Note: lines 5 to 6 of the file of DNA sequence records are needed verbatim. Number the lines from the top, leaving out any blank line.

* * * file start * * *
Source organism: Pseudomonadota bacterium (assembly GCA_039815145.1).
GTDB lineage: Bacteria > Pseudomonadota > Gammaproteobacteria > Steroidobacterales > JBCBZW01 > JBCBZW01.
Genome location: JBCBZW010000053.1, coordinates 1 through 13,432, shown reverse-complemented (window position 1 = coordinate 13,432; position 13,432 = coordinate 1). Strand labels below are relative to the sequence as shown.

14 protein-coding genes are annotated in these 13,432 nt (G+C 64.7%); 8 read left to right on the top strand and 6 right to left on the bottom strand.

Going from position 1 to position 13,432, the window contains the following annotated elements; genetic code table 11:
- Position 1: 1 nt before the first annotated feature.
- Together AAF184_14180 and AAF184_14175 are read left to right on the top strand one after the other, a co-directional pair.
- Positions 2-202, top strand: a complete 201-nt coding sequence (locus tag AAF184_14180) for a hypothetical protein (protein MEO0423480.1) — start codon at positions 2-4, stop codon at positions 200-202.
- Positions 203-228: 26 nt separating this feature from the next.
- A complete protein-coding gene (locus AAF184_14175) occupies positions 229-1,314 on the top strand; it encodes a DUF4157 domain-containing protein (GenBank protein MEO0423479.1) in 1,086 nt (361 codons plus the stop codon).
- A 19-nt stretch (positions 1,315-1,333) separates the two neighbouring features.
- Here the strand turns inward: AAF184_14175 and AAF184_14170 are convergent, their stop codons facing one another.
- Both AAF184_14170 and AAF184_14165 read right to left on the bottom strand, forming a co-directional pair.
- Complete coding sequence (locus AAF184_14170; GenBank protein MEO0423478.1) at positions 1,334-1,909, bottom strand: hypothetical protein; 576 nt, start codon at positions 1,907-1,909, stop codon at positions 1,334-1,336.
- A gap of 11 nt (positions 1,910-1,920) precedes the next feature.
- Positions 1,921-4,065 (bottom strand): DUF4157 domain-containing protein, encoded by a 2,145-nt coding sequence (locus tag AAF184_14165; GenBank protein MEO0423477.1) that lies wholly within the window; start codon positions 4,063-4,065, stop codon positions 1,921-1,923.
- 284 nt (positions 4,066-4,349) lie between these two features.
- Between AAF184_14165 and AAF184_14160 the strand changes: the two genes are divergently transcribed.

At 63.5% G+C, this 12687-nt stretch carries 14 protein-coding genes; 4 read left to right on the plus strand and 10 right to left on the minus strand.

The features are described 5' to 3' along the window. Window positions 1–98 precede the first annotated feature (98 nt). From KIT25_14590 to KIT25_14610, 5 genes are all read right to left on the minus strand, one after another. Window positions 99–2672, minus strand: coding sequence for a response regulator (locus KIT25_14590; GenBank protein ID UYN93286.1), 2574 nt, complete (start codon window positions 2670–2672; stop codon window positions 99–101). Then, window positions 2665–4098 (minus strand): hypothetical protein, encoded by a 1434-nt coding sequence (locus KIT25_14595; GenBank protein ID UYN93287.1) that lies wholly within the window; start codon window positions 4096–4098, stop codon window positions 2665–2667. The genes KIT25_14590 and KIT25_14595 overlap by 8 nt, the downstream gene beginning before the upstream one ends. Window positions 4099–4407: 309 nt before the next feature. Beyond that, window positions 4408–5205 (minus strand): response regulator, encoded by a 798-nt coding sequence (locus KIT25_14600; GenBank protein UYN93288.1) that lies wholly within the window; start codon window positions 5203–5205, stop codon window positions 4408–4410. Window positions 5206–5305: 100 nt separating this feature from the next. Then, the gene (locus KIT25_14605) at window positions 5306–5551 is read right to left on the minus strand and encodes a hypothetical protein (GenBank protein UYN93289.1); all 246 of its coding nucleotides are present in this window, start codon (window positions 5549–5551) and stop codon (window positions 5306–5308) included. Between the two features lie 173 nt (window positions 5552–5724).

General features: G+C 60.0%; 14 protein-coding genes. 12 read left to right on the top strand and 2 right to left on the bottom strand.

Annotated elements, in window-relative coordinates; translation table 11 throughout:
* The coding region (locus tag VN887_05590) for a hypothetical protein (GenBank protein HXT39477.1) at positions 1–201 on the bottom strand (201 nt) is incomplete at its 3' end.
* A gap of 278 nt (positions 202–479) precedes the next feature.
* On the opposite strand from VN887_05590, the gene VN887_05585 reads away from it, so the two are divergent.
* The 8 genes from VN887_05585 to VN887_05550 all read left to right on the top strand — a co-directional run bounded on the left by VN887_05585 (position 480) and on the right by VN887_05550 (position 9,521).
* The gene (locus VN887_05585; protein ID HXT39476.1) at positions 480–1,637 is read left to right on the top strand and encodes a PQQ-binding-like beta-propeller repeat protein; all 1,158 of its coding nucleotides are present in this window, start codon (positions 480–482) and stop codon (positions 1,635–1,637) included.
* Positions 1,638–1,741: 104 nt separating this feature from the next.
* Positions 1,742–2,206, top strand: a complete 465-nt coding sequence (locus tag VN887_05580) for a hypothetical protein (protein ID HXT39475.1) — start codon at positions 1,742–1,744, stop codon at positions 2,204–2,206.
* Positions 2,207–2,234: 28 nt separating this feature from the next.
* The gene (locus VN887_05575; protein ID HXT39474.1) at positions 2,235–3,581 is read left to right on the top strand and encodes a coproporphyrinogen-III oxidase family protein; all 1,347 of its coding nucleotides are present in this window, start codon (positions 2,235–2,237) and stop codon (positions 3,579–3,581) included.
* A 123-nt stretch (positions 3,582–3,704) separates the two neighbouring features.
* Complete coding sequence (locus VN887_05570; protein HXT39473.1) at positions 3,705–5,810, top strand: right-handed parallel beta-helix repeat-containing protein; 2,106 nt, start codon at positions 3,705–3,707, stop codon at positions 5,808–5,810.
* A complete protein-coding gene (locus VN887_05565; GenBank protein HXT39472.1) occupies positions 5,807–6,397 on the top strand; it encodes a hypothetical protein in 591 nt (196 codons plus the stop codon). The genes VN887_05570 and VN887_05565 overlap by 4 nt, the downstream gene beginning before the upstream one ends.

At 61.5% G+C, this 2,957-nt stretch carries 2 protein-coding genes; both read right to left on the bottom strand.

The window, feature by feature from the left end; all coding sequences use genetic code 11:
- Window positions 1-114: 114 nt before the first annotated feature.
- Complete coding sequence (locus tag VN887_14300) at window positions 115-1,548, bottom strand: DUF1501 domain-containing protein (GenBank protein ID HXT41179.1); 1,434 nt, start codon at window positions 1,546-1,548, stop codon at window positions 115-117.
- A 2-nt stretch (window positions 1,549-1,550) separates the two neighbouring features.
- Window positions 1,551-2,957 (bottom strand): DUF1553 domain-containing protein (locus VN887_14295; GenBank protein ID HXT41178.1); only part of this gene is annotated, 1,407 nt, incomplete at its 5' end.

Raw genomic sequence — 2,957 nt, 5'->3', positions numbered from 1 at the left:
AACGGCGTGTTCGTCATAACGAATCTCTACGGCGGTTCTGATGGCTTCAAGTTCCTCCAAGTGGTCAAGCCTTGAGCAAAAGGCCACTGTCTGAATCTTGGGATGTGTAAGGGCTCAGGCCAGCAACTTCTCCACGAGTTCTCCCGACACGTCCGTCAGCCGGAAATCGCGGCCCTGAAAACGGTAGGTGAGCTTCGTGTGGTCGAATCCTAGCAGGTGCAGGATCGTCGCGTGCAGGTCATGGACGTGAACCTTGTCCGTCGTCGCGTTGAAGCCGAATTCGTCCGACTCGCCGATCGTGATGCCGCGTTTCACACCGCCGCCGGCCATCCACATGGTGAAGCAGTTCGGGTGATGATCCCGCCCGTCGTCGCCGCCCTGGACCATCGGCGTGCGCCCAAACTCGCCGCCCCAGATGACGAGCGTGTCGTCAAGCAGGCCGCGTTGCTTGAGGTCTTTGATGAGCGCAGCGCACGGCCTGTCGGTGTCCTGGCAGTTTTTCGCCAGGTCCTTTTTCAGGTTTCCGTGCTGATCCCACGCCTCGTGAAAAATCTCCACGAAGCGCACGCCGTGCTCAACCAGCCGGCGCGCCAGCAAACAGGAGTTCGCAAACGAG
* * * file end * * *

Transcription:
Going from position 1 to position 13,432, the window contains the following annotated elements; genetic code table 11:
- Position 1: 1 nt before the first annotated feature.